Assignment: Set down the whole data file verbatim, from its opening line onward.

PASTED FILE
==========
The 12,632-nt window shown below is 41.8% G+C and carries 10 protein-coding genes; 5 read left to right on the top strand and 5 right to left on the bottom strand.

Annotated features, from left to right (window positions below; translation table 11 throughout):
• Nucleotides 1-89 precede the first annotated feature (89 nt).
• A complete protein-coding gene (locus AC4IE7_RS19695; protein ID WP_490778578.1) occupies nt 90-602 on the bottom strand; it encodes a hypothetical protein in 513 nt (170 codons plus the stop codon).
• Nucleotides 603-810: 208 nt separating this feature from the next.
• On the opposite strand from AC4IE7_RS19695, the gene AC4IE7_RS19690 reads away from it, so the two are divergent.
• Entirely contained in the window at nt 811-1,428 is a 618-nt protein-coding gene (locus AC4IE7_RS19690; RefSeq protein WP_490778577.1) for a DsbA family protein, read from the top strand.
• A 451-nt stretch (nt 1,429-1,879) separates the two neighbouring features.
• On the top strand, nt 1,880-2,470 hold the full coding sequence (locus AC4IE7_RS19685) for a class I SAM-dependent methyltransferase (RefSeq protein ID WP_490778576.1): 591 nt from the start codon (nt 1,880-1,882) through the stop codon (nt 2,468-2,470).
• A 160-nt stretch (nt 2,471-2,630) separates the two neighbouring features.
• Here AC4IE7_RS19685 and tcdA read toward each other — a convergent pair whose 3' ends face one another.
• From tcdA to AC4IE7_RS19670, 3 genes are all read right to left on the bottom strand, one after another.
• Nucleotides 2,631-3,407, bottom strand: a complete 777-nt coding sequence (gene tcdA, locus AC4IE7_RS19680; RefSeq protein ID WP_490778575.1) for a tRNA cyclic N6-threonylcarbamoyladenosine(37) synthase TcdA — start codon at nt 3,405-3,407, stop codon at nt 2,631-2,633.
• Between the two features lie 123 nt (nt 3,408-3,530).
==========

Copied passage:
The 12,632-nt window shown below is 41.8% G+C and carries 10 protein-coding genes; 5 read left to right on the top strand and 5 right to left on the bottom strand.

Annotated features, from left to right (window positions below; translation table 11 throughout):
• Nucleotides 1-89 precede the first annotated feature (89 nt).
• A complete protein-coding gene (locus AC4IE7_RS19695; protein ID WP_490778578.1) occupies nt 90-602 on the bottom strand; it encodes a hypothetical protein in 513 nt (170 codons plus the stop codon).
• Nucleotides 603-810: 208 nt separating this feature from the next.
• On the opposite strand from AC4IE7_RS19695, the gene AC4IE7_RS19690 reads away from it, so the two are divergent.
• Entirely contained in the window at nt 811-1,428 is a 618-nt protein-coding gene (locus AC4IE7_RS19690; RefSeq protein WP_490778577.1) for a DsbA family protein, read from the top strand.
• A 451-nt stretch (nt 1,429-1,879) separates the two neighbouring features.
• On the top strand, nt 1,880-2,470 hold the full coding sequence (locus AC4IE7_RS19685) for a class I SAM-dependent methyltransferase (RefSeq protein ID WP_490778576.1): 591 nt from the start codon (nt 1,880-1,882) through the stop codon (nt 2,468-2,470).
• A 160-nt stretch (nt 2,471-2,630) separates the two neighbouring features.
• Here AC4IE7_RS19685 and tcdA read toward each other — a convergent pair whose 3' ends face one another.
• From tcdA to AC4IE7_RS19670, 3 genes are all read right to left on the bottom strand, one after another.
• Nucleotides 2,631-3,407, bottom strand: a complete 777-nt coding sequence (gene tcdA, locus AC4IE7_RS19680; RefSeq protein ID WP_490778575.1) for a tRNA cyclic N6-threonylcarbamoyladenosine(37) synthase TcdA — start codon at nt 3,405-3,407, stop codon at nt 2,631-2,633.
• Between the two features lie 123 nt (nt 3,408-3,530).